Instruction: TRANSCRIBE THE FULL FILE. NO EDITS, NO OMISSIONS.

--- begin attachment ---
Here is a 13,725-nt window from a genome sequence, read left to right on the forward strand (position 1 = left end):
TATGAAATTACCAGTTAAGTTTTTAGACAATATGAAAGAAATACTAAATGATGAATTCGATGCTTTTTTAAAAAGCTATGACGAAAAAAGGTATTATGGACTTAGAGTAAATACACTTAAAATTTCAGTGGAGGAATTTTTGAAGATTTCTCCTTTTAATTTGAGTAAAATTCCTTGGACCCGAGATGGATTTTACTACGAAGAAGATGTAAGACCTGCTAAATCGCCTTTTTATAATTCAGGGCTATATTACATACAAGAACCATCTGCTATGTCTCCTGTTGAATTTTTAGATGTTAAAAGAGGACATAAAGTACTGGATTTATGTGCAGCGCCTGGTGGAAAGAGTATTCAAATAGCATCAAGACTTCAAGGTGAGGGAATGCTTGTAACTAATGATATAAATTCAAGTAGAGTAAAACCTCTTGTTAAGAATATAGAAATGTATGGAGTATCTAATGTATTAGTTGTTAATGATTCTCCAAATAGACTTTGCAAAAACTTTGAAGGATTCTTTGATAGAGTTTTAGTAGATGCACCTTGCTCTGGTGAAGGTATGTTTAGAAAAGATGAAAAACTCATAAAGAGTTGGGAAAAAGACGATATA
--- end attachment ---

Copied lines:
Here is a 13,725-nt window from a genome sequence, read left to right on the forward strand (position 1 = left end):
TATGAAATTACCAGTTAAGTTTTTAGACAATATGAAAGAAATACTAAATGATGAATTCGATGCTTTTTTAAAAAGCTATGACGAAAAAAGGTATTATGGACTTAGAGTAAATACACTTAAAATTTCAGTGGAGGAATTTTTGAAGATTTCTCCTTTTAATTTGAGTAAAATTCCTTGGACCCGAGATGGATTTTACTACGAAGAAGATGTAAGACCTGCTAAATCGCCTTTTTATAATTCAGGGCTATATTACATACAAGAACCATCTGCTATGTCTCCTGTTGAATTTTTAGATGTTAAAAGAGGACATAAAGTACTGGATTTATGTGCAGCGCCTGGTGGAAAGAGTATTCAAATAGCATCAAGACTTCAAGGTGAGGGAATGCTTGTAACTAATGATATAAATTCAAGTAGAGTAAAACCTCTTGTTAAGAATATAGAAATGTATGGAGTATCTAATGTATTAGTTGTTAATGATTCTCCAAATAGACTTTGCAAAAACTTTGAAGGATTCTTTGATAGAGTTTTAGTAGATGCACCTTGCTCTGGTGAAGGTATGTTTAGAAAAGATGAAAAACTCATAAAGAGTTGGGAAAAAGACGATATA